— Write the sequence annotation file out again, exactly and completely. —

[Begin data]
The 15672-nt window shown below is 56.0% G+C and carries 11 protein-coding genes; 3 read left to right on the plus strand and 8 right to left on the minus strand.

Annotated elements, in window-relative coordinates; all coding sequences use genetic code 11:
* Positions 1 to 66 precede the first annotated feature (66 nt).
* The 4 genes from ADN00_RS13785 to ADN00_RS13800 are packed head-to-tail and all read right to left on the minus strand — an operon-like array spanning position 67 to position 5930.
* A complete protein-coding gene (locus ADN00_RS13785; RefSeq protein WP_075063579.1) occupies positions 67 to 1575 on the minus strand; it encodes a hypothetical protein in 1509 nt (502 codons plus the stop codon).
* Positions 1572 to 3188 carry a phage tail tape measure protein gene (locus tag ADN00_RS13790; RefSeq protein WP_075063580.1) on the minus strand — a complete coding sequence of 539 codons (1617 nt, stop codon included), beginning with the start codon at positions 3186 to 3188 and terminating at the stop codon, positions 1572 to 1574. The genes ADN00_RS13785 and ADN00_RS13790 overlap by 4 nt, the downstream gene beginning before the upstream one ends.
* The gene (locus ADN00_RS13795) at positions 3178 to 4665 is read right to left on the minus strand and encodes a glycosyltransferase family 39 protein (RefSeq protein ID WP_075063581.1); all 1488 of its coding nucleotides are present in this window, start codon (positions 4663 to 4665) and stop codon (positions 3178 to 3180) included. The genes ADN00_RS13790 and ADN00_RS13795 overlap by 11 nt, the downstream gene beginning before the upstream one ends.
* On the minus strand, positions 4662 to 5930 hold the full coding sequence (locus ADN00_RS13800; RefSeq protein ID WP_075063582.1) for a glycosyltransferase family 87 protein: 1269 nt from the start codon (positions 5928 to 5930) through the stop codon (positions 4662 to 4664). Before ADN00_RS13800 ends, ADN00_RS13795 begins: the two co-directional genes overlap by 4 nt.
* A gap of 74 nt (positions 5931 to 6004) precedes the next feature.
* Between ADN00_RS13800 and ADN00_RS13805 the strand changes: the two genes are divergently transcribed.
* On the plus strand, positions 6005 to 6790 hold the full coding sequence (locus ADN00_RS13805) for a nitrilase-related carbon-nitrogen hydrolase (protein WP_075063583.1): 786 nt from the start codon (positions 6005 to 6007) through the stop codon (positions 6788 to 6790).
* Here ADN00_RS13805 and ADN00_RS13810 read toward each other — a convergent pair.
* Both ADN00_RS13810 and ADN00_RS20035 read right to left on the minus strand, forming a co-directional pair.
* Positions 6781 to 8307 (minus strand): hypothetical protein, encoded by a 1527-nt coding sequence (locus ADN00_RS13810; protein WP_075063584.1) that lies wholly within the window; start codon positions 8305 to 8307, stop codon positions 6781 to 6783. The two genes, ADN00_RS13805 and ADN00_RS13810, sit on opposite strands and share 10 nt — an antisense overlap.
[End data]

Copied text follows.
The 15672-nt window shown below is 56.0% G+C and carries 11 protein-coding genes; 3 read left to right on the plus strand and 8 right to left on the minus strand.

Annotated elements, in window-relative coordinates; all coding sequences use genetic code 11:
* Positions 1 to 66 precede the first annotated feature (66 nt).
* The 4 genes from ADN00_RS13785 to ADN00_RS13800 are packed head-to-tail and all read right to left on the minus strand — an operon-like array spanning position 67 to position 5930.
* A complete protein-coding gene (locus ADN00_RS13785; RefSeq protein WP_075063579.1) occupies positions 67 to 1575 on the minus strand; it encodes a hypothetical protein in 1509 nt (502 codons plus the stop codon).
* Positions 1572 to 3188 carry a phage tail tape measure protein gene (locus tag ADN00_RS13790; RefSeq protein WP_075063580.1) on the minus strand — a complete coding sequence of 539 codons (1617 nt, stop codon included), beginning with the start codon at positions 3186 to 3188 and terminating at the stop codon, positions 1572 to 1574. The genes ADN00_RS13785 and ADN00_RS13790 overlap by 4 nt, the downstream gene beginning before the upstream one ends.
* The gene (locus ADN00_RS13795) at positions 3178 to 4665 is read right to left on the minus strand and encodes a glycosyltransferase family 39 protein (RefSeq protein ID WP_075063581.1); all 1488 of its coding nucleotides are present in this window, start codon (positions 4663 to 4665) and stop codon (positions 3178 to 3180) included. The genes ADN00_RS13790 and ADN00_RS13795 overlap by 11 nt, the downstream gene beginning before the upstream one ends.
* On the minus strand, positions 4662 to 5930 hold the full coding sequence (locus ADN00_RS13800; RefSeq protein ID WP_075063582.1) for a glycosyltransferase family 87 protein: 1269 nt from the start codon (positions 5928 to 5930) through the stop codon (positions 4662 to 4664). Before ADN00_RS13800 ends, ADN00_RS13795 begins: the two co-directional genes overlap by 4 nt.
* A gap of 74 nt (positions 5931 to 6004) precedes the next feature.
* Between ADN00_RS13800 and ADN00_RS13805 the strand changes: the two genes are divergently transcribed.
* On the plus strand, positions 6005 to 6790 hold the full coding sequence (locus ADN00_RS13805) for a nitrilase-related carbon-nitrogen hydrolase (protein WP_075063583.1): 786 nt from the start codon (positions 6005 to 6007) through the stop codon (positions 6788 to 6790).
* Here ADN00_RS13805 and ADN00_RS13810 read toward each other — a convergent pair.
* Both ADN00_RS13810 and ADN00_RS20035 read right to left on the minus strand, forming a co-directional pair.
* Positions 6781 to 8307 (minus strand): hypothetical protein, encoded by a 1527-nt coding sequence (locus ADN00_RS13810; protein WP_075063584.1) that lies wholly within the window; start codon positions 8305 to 8307, stop codon positions 6781 to 6783. The two genes, ADN00_RS13805 and ADN00_RS13810, sit on opposite strands and share 10 nt — an antisense overlap.